Winner in the Australian Innovation Challenge
8 December 2011
Two University of Sydney scientists have won Australian Innovation Challenge awards for their research - Professor Marcela Bilek, from the School of Physics, and her team won the Health award, while Professor Rick Shine from the School of Biological Sciences took out the Environment award.
Professor Shine and Professor Bilek received their $5000 prizes at an awards ceremony in Brisbane.
Another winner was CSIRO physicist Dr David Miljak, a graduate of the School of Physics, for a mineral sorting sensor that could boost copper production efficiency by more than 20 per cent.
Attracting more than 300 entries from across Australia in 2011, the awards inaugural year, winners were chosen in seven professional categories and one backyard innovation category.
Professor Marcela Bilek, with colleagues Professor David McKenzie, also from the School of Physics, Professor Tony Weiss from the School of Molecular Bioscience, and Professor Cristobal dos Remedios from the School of Medical Sciences in Sydney Medical School, won the Health award for their new technique to attach biologically functional molecules to surfaces, which has a huge range of applications.
"We're really pleased to have won the Health category of the Australian Innovation Challenge, as it recognises the widespread applicability of our new technique of attaching biomolecules to surfaces," said Professor Bilek.
"There is a vast range of sensing and diagnostic devices that use biomolecules, like proteins, attached to surfaces. Our new technology will enhance the performance of these devices, as it provides a more effective way of attaching biomolecules to surfaces," explained Professor Bilek.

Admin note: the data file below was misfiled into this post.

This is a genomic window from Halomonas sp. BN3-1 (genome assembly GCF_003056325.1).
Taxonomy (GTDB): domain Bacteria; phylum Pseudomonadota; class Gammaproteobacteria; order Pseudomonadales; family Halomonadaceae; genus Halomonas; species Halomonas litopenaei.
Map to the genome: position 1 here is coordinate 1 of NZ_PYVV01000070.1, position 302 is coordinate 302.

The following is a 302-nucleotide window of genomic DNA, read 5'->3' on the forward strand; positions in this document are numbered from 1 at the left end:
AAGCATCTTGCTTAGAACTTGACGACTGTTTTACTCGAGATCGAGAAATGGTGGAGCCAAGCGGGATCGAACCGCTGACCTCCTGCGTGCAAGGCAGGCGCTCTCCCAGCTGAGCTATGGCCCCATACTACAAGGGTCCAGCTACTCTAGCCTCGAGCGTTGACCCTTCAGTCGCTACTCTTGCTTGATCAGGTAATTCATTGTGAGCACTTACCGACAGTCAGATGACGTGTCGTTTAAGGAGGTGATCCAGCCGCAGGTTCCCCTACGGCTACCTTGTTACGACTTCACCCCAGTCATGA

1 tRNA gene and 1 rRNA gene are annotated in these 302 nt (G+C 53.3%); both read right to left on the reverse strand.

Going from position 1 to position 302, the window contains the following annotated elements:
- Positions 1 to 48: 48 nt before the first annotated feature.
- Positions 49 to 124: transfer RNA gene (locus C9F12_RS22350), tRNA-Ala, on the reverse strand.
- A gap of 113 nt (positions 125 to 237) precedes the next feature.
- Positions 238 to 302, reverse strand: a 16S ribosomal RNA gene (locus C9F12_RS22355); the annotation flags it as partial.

"The technology will also enable implantable biomedical devices that are not only biocompatible, but can stimulate optimal tissue responses in the person who has the implant. This will help reduce the problem of implants - like hip and knee replacements or stents in the heart - being rejected by the body."
Their innovation will also impact on industries such as chemical, food and biofuel manufacturing, as it will allow continuous flow enzymatic processing.
"Our new platform technology uses strong covalent bonds, without the need for chemical linkers and wet chemistry. The method is simple, safe and environmentally friendly," said Professor Bilek.
"We use a dry plasma treatment to prepare the surface, then expose the surface to a solution with the biomolecules we want to attach in it. Our surface preparation process can be applied to the surface of any material of any shape, which makes it easy to use on all sorts of surfaces."
The awards are run by The Australian newspaper in association with Shell, with the support of the federal Department of Innovation, Industry, Science and Research. They recognise the best ideas and inventions in Australia, and will become an annual event.
Contact: Marcela Bilek
Phone: 02 9351 6079